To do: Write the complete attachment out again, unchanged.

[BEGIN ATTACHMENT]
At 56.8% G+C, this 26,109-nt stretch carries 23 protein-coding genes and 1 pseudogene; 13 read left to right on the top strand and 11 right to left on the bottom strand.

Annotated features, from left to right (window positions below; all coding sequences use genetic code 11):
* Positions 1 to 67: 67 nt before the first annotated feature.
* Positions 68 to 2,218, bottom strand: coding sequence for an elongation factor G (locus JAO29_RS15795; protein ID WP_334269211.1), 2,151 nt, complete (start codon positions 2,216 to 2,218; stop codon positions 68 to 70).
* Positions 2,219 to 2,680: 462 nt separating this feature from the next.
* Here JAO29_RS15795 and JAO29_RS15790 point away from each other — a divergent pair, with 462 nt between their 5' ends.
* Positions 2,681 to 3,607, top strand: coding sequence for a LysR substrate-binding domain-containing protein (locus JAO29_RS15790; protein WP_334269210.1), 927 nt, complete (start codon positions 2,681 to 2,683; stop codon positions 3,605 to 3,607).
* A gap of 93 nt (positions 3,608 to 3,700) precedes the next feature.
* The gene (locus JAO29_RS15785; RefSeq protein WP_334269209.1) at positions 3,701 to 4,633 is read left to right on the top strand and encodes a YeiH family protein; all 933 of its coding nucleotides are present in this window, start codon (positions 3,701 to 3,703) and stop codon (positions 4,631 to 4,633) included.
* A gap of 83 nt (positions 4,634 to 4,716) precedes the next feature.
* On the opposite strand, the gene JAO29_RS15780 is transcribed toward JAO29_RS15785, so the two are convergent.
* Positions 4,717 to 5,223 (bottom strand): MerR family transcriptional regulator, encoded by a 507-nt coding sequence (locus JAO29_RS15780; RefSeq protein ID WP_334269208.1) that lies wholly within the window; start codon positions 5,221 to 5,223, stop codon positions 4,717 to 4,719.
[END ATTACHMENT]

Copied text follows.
At 56.8% G+C, this 26,109-nt stretch carries 23 protein-coding genes and 1 pseudogene; 13 read left to right on the top strand and 11 right to left on the bottom strand.

Annotated features, from left to right (window positions below; all coding sequences use genetic code 11):
* Positions 1 to 67: 67 nt before the first annotated feature.
* Positions 68 to 2,218, bottom strand: coding sequence for an elongation factor G (locus JAO29_RS15795; protein ID WP_334269211.1), 2,151 nt, complete (start codon positions 2,216 to 2,218; stop codon positions 68 to 70).
* Positions 2,219 to 2,680: 462 nt separating this feature from the next.
* Here JAO29_RS15795 and JAO29_RS15790 point away from each other — a divergent pair, with 462 nt between their 5' ends.
* Positions 2,681 to 3,607, top strand: coding sequence for a LysR substrate-binding domain-containing protein (locus JAO29_RS15790; protein WP_334269210.1), 927 nt, complete (start codon positions 2,681 to 2,683; stop codon positions 3,605 to 3,607).
* A gap of 93 nt (positions 3,608 to 3,700) precedes the next feature.
* The gene (locus JAO29_RS15785; RefSeq protein WP_334269209.1) at positions 3,701 to 4,633 is read left to right on the top strand and encodes a YeiH family protein; all 933 of its coding nucleotides are present in this window, start codon (positions 3,701 to 3,703) and stop codon (positions 4,631 to 4,633) included.
* A gap of 83 nt (positions 4,634 to 4,716) precedes the next feature.
* On the opposite strand, the gene JAO29_RS15780 is transcribed toward JAO29_RS15785, so the two are convergent.
* Positions 4,717 to 5,223 (bottom strand): MerR family transcriptional regulator, encoded by a 507-nt coding sequence (locus JAO29_RS15780; RefSeq protein ID WP_334269208.1) that lies wholly within the window; start codon positions 5,221 to 5,223, stop codon positions 4,717 to 4,719.